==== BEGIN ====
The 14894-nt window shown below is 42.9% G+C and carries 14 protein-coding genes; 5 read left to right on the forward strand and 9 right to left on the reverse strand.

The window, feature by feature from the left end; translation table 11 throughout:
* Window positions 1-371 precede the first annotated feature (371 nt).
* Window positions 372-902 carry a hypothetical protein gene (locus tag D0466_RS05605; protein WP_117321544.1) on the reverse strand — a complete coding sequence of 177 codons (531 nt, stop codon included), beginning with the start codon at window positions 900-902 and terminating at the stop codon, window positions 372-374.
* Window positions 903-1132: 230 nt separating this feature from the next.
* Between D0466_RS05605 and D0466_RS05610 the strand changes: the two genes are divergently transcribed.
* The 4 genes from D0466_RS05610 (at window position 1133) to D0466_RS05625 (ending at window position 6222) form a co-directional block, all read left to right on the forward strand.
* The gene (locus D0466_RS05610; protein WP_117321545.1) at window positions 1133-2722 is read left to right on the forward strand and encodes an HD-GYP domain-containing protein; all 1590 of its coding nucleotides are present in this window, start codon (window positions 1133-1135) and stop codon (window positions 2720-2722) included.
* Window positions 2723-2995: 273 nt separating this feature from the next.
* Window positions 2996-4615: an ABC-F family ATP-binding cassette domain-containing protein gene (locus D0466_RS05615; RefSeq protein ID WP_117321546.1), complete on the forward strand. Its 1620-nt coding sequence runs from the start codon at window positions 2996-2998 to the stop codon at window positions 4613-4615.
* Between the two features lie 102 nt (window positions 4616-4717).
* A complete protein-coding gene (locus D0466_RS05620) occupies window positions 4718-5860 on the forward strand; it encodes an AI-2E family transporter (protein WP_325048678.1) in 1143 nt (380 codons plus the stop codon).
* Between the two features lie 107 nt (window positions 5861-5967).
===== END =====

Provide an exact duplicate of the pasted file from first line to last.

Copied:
The 14894-nt window shown below is 42.9% G+C and carries 14 protein-coding genes; 5 read left to right on the forward strand and 9 right to left on the reverse strand.

The window, feature by feature from the left end; translation table 11 throughout:
* Window positions 1-371 precede the first annotated feature (371 nt).
* Window positions 372-902 carry a hypothetical protein gene (locus tag D0466_RS05605; protein WP_117321544.1) on the reverse strand — a complete coding sequence of 177 codons (531 nt, stop codon included), beginning with the start codon at window positions 900-902 and terminating at the stop codon, window positions 372-374.
* Window positions 903-1132: 230 nt separating this feature from the next.
* Between D0466_RS05605 and D0466_RS05610 the strand changes: the two genes are divergently transcribed.
* The 4 genes from D0466_RS05610 (at window position 1133) to D0466_RS05625 (ending at window position 6222) form a co-directional block, all read left to right on the forward strand.
* The gene (locus D0466_RS05610; protein WP_117321545.1) at window positions 1133-2722 is read left to right on the forward strand and encodes an HD-GYP domain-containing protein; all 1590 of its coding nucleotides are present in this window, start codon (window positions 1133-1135) and stop codon (window positions 2720-2722) included.
* Window positions 2723-2995: 273 nt separating this feature from the next.
* Window positions 2996-4615: an ABC-F family ATP-binding cassette domain-containing protein gene (locus D0466_RS05615; RefSeq protein ID WP_117321546.1), complete on the forward strand. Its 1620-nt coding sequence runs from the start codon at window positions 2996-2998 to the stop codon at window positions 4613-4615.
* Between the two features lie 102 nt (window positions 4616-4717).
* A complete protein-coding gene (locus D0466_RS05620) occupies window positions 4718-5860 on the forward strand; it encodes an AI-2E family transporter (protein WP_325048678.1) in 1143 nt (380 codons plus the stop codon).
* Between the two features lie 107 nt (window positions 5861-5967).